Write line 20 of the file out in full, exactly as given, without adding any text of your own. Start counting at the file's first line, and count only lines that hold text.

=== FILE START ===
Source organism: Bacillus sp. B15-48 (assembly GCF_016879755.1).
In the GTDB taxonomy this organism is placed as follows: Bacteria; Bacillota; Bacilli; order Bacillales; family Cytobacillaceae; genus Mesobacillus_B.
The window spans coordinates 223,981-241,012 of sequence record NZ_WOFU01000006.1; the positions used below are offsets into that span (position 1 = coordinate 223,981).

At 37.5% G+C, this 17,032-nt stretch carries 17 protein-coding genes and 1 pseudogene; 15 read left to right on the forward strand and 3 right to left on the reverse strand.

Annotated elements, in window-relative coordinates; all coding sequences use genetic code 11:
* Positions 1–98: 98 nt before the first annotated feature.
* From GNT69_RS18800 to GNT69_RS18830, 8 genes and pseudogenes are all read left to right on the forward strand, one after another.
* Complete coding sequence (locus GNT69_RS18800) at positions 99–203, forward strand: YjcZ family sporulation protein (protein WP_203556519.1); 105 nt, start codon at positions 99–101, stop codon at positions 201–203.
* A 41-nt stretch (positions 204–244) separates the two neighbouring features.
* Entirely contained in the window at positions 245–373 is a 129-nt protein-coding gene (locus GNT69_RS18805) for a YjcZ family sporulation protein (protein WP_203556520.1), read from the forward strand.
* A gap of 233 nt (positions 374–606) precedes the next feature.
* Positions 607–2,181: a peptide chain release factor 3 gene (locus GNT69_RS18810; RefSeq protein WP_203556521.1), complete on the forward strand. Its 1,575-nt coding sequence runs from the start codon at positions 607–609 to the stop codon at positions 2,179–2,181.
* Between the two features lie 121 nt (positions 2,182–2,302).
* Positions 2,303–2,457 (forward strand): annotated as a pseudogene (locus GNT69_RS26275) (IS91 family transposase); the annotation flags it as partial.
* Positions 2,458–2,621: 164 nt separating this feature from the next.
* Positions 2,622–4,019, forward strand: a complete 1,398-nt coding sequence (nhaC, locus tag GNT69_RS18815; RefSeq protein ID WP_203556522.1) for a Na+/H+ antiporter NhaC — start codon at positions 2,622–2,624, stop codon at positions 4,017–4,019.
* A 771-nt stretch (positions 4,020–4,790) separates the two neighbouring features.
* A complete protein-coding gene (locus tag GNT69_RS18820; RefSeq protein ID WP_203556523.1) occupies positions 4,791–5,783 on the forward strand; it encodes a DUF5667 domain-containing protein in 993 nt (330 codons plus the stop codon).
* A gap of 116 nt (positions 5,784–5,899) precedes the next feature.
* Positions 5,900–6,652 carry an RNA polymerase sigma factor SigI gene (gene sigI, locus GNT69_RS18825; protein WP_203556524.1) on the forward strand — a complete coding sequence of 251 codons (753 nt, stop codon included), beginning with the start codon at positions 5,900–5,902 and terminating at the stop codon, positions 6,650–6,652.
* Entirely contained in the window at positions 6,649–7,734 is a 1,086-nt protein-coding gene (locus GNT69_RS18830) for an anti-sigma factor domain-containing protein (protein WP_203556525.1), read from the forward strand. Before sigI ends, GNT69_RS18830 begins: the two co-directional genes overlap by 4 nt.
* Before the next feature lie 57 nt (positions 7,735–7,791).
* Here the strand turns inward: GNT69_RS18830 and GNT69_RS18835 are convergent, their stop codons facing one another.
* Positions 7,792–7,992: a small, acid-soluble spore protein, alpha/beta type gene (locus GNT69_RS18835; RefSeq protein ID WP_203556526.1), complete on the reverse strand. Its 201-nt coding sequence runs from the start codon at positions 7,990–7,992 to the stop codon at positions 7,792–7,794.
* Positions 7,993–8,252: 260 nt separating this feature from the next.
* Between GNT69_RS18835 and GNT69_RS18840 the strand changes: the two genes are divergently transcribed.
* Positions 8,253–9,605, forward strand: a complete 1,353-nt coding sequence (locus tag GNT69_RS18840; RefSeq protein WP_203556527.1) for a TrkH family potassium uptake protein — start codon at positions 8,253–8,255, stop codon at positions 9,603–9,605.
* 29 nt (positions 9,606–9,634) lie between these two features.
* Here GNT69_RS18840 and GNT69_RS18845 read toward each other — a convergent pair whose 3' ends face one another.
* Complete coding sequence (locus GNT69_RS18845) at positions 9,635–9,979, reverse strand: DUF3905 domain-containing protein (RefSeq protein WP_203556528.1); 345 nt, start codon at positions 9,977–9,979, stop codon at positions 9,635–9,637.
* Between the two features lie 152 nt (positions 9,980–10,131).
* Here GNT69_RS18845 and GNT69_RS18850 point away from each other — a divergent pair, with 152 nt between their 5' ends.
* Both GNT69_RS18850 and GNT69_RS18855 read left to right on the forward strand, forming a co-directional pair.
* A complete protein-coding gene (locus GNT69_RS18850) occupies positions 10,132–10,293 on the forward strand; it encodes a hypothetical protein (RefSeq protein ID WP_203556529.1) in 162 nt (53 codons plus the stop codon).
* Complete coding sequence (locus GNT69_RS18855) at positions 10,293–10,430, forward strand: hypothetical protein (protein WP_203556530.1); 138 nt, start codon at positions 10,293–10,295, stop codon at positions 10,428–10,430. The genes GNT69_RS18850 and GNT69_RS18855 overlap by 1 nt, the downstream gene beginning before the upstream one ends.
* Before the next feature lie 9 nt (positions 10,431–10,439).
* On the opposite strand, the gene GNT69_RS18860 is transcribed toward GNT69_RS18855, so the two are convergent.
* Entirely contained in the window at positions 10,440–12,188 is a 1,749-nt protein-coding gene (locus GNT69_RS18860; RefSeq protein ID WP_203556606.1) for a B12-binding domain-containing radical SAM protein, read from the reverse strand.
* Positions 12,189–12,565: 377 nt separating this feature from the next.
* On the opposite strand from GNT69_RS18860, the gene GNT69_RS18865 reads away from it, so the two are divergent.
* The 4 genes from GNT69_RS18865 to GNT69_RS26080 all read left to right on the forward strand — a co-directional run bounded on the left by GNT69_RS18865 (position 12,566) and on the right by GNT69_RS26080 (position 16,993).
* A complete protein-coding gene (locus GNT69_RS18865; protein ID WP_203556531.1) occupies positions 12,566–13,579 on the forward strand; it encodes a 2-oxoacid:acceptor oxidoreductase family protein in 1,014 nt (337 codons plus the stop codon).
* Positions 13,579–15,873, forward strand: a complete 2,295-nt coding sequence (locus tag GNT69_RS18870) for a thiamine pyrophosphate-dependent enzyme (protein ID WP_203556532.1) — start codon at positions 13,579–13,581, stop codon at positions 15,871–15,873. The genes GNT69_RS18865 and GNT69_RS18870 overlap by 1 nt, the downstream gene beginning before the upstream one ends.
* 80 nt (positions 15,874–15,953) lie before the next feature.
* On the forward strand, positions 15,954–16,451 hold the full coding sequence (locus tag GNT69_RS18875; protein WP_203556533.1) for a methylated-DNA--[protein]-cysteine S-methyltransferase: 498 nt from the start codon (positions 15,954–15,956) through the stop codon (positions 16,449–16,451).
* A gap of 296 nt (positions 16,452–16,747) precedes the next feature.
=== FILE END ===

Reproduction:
* Positions 5,900–6,652 carry an RNA polymerase sigma factor SigI gene (gene sigI, locus GNT69_RS18825; protein WP_203556524.1) on the forward strand — a complete coding sequence of 251 codons (753 nt, stop codon included), beginning with the start codon at positions 5,900–5,902 and terminating at the stop codon, positions 6,650–6,652.